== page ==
State lawmakers are considering expansion of a successful scholarship program that could help connect more students with good-paying jobs in STEM and health care fields in the state.
Since the Washington State Opportunity Scholarship’s launch in 2011, the program’s goals have reached beyond simply increasing the number of state high school students in four-year degree programs in STEM and health care fields. The program has sought to increase enrollment in those fields among women and racial minorities. It also offers guidance and mentorships that lead to employment in those careers soon after graduation in work that keeps them employed in their home state.
Five years in, the program, which is supported through private donations — much of that from state-based businesses — and matched by financial support from the state, is meeting those goals.
More than 7,000 current students and graduates have benefited from the program, which is open to state high school graduates or those with a GED whose family income is equal to or less than 125 percent of the state’s median income and have a 2.75 grade point average at the time of application. First- and second-year students can receive up to $2,500 each academic year, with the scholarship increasing to up to $5,000 for the junior year and up to $7,500 for the student’s senior year.
(Applications can be made online at www.waopportunity scholarship.org, but this year’s deadline is 5 p.m. today.)
There’s obvious demand to expand the program.
More than 3,750 students applied for the 1,450 scholarships offered in 2016. Of those eligible applicants, 60 percent were women, 60 percent were students of color and about 38 percent identified themselves as being under-represented minorities in their particular field of study.
As of November, more than 2,200 have graduated with bachelor’s degrees. Of those, 83 percent are employed within their field of study or are seeking an advanced degree; 91 percent were employed within nine months of graduating; and 91 percent who found employment were working in Washington state.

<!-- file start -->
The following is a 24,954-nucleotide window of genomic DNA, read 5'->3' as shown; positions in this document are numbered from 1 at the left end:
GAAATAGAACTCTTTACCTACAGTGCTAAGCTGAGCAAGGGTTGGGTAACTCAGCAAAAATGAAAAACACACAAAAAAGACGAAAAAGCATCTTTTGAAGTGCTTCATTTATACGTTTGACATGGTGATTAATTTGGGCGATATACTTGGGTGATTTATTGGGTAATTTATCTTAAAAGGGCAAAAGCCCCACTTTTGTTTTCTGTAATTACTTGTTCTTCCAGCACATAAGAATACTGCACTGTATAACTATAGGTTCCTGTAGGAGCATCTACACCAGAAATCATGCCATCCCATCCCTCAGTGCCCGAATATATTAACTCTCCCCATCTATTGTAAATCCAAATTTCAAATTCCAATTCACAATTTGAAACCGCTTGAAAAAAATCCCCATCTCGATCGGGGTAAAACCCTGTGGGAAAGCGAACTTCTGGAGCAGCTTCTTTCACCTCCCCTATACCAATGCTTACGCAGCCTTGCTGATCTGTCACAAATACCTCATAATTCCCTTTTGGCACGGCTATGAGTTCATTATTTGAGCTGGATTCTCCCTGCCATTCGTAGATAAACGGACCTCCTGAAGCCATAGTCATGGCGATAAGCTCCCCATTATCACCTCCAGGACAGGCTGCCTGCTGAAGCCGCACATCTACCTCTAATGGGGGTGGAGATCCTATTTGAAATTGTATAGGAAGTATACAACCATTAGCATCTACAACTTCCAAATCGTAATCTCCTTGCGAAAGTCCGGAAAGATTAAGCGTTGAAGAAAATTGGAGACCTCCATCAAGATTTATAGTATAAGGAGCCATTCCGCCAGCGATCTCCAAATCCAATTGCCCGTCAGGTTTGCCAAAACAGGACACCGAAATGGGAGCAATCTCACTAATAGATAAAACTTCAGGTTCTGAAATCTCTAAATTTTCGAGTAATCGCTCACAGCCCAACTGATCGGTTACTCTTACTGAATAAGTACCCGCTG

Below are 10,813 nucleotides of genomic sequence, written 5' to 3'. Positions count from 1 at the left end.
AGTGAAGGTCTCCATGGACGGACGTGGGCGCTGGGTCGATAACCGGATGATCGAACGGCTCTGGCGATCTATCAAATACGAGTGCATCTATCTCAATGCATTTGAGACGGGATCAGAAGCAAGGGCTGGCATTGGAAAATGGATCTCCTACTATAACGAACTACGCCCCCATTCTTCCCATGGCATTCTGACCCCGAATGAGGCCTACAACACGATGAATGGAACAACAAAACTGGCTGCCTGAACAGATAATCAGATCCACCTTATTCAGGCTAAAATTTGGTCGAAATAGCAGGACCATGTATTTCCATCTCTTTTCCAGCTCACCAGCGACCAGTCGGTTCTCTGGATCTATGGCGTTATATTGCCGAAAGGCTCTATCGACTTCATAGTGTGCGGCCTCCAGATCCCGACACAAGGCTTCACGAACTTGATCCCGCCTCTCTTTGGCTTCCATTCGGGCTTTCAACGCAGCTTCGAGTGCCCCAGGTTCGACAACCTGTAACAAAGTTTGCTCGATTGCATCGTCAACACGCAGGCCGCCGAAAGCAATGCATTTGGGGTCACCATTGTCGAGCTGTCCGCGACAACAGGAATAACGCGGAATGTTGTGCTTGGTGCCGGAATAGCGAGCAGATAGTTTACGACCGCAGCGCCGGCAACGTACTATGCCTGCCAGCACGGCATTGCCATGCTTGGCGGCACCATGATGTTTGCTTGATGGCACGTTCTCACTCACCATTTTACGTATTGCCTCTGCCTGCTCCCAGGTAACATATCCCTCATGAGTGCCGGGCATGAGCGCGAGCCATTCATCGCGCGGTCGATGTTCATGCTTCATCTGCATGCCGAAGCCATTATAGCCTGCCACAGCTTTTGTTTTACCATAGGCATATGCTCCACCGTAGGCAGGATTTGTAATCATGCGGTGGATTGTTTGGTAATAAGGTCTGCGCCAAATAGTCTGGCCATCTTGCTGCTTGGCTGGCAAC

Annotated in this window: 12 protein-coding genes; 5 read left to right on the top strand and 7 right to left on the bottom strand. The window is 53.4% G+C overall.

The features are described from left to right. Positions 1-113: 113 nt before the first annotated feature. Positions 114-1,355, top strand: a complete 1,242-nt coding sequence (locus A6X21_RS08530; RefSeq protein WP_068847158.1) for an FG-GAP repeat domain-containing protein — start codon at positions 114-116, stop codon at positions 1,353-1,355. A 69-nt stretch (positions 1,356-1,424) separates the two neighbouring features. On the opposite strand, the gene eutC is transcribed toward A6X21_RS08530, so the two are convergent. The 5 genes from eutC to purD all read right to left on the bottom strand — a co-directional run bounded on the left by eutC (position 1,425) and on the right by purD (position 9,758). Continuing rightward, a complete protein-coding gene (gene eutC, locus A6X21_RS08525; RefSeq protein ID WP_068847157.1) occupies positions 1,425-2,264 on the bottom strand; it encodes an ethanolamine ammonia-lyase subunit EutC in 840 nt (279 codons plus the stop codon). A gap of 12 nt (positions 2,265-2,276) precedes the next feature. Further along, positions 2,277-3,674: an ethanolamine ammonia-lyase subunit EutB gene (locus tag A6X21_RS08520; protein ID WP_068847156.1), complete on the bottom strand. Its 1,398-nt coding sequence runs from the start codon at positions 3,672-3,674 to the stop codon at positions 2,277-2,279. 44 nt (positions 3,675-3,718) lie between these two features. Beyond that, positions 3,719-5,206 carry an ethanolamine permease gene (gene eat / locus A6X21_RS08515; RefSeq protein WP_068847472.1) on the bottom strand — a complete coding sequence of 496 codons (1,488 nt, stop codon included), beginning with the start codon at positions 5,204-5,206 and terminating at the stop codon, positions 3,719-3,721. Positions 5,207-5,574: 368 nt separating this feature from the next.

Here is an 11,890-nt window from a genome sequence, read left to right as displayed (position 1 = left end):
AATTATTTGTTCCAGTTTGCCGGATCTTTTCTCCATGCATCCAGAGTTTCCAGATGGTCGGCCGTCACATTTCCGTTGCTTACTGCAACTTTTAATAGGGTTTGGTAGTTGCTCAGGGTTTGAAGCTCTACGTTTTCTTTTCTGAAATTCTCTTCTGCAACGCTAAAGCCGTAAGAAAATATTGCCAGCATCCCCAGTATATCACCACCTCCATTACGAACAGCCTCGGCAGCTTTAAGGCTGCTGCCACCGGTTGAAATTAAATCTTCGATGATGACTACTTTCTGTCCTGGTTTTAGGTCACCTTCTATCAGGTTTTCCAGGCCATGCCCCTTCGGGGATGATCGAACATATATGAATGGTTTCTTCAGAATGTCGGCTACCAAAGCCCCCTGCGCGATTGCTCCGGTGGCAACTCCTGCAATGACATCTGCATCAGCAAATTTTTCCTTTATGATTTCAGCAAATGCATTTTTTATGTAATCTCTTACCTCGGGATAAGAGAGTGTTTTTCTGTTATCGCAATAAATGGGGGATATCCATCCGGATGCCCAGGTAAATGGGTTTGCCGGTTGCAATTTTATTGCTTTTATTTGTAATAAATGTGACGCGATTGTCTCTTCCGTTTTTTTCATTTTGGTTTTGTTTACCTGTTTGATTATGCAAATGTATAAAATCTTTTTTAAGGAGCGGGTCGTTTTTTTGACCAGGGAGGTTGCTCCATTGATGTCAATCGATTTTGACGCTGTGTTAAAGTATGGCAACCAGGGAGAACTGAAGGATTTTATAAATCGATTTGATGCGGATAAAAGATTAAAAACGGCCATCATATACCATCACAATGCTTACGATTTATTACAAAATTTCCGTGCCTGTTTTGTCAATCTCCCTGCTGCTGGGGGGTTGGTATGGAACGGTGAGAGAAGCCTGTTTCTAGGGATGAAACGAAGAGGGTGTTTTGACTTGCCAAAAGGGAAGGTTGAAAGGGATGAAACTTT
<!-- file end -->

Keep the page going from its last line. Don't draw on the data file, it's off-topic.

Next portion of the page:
Numbers like that, and pledges and donations from the private sector totaling nearly $100 million, prompted Opportunity Scholarship to expand its bachelor’s degree program to expand from 1,450 scholarships in 2016 to 1,850 this year.
But a segment of the student population has been ineligible for the program: students who are studying for professional and technical certificates and degrees typically offered at the state’s two-year community and technical colleges.
House Bill 1452 would create a companion to the Opportunity Scholarship, run by the same nonprofit, called the Pathways Scholarship, that would offer scholarships to those students.
Additionally, the legislation would allow students who are not eligible to apply for federal student aid to complete a state student aid application to be considered for the scholarship.
The program would have the added benefit of opening up more financial assistance for students studying STEM and health care programs at Everett and Edmonds community colleges.
The scholarship borrows its name from the type of employment recently identified by the Washington Roundtable as being in particular need of graduates, providing a pathway to careers. Between now and 2021, the state can expect about 740,000 job openings. Of those, about 260,000 will seek those graduates with bachelor’s degrees and higher; but 330,000 will seek those with certificates or other degrees from community and technical colleges.
Just as the Opportunity Scholarship offers industry mentorships and assistance in securing a good-paying job after college, the Pathways Scholarship for community and technical college students will be key to connecting the state’s young adults with those jobs.